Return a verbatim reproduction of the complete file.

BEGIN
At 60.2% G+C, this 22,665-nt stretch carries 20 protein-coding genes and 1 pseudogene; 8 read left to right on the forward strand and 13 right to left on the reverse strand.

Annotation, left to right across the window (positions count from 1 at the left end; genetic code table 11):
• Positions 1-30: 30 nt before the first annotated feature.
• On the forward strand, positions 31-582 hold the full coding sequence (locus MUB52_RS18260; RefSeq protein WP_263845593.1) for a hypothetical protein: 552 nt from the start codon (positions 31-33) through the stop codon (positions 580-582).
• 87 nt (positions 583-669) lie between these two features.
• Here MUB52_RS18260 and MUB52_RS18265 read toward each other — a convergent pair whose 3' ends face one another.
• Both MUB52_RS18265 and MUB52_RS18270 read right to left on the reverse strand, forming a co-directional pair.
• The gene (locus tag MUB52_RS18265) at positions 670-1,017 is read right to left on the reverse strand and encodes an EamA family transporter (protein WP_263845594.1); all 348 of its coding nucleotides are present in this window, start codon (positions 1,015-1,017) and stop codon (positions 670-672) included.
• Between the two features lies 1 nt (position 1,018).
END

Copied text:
At 60.2% G+C, this 22,665-nt stretch carries 20 protein-coding genes and 1 pseudogene; 8 read left to right on the forward strand and 13 right to left on the reverse strand.

Annotation, left to right across the window (positions count from 1 at the left end; genetic code table 11):
• Positions 1-30: 30 nt before the first annotated feature.
• On the forward strand, positions 31-582 hold the full coding sequence (locus MUB52_RS18260; RefSeq protein WP_263845593.1) for a hypothetical protein: 552 nt from the start codon (positions 31-33) through the stop codon (positions 580-582).
• 87 nt (positions 583-669) lie between these two features.
• Here MUB52_RS18260 and MUB52_RS18265 read toward each other — a convergent pair whose 3' ends face one another.
• Both MUB52_RS18265 and MUB52_RS18270 read right to left on the reverse strand, forming a co-directional pair.
• The gene (locus tag MUB52_RS18265) at positions 670-1,017 is read right to left on the reverse strand and encodes an EamA family transporter (protein WP_263845594.1); all 348 of its coding nucleotides are present in this window, start codon (positions 1,015-1,017) and stop codon (positions 670-672) included.
• Between the two features lies 1 nt (position 1,018).